What does the determinant-like thing look like when you take the cross product of a vector by itself?

Rows two and three will be the same.

Recall from the dark ages of high school math that if two rows of a
determinant are the same, then it evaluates to zero.
Each co-factor evaluates to zero, resulting in
**i** + 0**j** + 0**k** = **0**.

The same will happen if one row is a multiple of another.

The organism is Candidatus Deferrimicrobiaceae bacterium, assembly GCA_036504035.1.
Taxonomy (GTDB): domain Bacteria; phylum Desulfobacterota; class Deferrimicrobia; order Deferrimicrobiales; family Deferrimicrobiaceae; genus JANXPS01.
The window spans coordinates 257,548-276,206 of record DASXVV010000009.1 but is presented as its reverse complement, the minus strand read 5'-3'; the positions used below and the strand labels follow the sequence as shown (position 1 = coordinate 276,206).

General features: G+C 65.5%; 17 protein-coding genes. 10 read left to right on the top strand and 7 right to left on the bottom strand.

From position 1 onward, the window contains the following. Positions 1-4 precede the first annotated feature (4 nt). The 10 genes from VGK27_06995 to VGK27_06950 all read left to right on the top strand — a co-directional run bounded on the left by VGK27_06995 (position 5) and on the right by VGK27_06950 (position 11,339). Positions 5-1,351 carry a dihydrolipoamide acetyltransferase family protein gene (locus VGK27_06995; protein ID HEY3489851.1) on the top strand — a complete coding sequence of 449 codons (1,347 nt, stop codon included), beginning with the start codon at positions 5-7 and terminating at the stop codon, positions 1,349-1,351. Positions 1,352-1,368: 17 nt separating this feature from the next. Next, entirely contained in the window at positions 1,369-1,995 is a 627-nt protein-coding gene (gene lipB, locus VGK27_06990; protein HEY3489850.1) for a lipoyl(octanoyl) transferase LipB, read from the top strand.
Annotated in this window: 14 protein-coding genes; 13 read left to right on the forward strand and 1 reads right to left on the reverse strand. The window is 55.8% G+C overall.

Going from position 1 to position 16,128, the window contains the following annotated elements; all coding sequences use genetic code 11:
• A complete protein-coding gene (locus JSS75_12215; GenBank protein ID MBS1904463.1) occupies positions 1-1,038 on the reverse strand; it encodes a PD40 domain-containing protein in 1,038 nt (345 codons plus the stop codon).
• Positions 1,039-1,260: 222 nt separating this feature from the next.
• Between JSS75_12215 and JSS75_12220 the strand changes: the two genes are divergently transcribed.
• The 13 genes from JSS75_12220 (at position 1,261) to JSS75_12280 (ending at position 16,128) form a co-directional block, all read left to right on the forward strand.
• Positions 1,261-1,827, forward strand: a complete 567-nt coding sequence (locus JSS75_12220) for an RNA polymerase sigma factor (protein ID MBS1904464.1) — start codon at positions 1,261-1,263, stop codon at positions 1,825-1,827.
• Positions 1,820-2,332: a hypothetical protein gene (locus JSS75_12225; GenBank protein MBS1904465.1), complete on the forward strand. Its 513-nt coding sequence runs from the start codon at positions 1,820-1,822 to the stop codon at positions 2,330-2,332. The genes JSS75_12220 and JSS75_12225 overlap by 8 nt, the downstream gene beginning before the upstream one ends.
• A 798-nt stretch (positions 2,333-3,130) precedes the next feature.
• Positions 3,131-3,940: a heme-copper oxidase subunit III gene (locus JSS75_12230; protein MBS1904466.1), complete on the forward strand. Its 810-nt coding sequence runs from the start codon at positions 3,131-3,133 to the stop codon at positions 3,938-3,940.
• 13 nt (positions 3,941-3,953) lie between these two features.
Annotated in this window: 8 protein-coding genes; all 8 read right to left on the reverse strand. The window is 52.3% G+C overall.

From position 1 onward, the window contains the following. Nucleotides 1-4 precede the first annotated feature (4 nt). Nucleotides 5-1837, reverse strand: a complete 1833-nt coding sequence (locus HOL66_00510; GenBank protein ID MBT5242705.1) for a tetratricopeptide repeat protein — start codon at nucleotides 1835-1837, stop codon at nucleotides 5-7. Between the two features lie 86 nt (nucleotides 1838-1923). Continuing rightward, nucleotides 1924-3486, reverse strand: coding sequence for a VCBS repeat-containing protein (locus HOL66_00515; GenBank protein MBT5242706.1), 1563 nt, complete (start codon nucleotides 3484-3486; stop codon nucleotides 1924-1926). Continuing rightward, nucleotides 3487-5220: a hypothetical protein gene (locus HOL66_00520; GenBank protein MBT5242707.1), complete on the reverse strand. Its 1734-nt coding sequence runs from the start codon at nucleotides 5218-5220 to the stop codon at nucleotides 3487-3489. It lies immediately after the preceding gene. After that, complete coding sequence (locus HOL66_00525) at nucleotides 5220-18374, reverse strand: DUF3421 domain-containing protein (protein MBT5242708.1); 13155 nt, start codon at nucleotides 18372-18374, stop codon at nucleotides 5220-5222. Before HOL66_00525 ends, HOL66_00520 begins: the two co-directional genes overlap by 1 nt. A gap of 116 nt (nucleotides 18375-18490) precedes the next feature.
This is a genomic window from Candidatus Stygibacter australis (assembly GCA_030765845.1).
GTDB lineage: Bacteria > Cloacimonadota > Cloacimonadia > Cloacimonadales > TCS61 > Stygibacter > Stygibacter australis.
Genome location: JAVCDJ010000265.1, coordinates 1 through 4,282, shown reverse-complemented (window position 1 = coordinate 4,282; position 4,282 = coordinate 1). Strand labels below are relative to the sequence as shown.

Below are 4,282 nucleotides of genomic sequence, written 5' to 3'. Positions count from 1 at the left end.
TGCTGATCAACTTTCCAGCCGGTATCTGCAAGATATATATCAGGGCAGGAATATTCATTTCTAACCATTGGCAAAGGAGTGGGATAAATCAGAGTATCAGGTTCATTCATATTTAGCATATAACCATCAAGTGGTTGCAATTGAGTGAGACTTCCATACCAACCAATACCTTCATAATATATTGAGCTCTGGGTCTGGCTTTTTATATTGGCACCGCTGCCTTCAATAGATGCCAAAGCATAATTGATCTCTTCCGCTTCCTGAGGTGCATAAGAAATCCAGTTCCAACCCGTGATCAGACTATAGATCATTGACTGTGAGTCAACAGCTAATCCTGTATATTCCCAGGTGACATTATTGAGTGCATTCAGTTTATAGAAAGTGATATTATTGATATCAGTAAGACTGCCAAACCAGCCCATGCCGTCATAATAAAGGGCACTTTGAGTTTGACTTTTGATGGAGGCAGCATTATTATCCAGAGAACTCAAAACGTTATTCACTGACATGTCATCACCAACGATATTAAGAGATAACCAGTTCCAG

These results reflect what we have already seen
with geometrical vectors:
**u** **×** **u** = **0**.

The other properties of the cross product of geometrical vectors are also true of the cross product of their column matrix representations.

What were those properties again?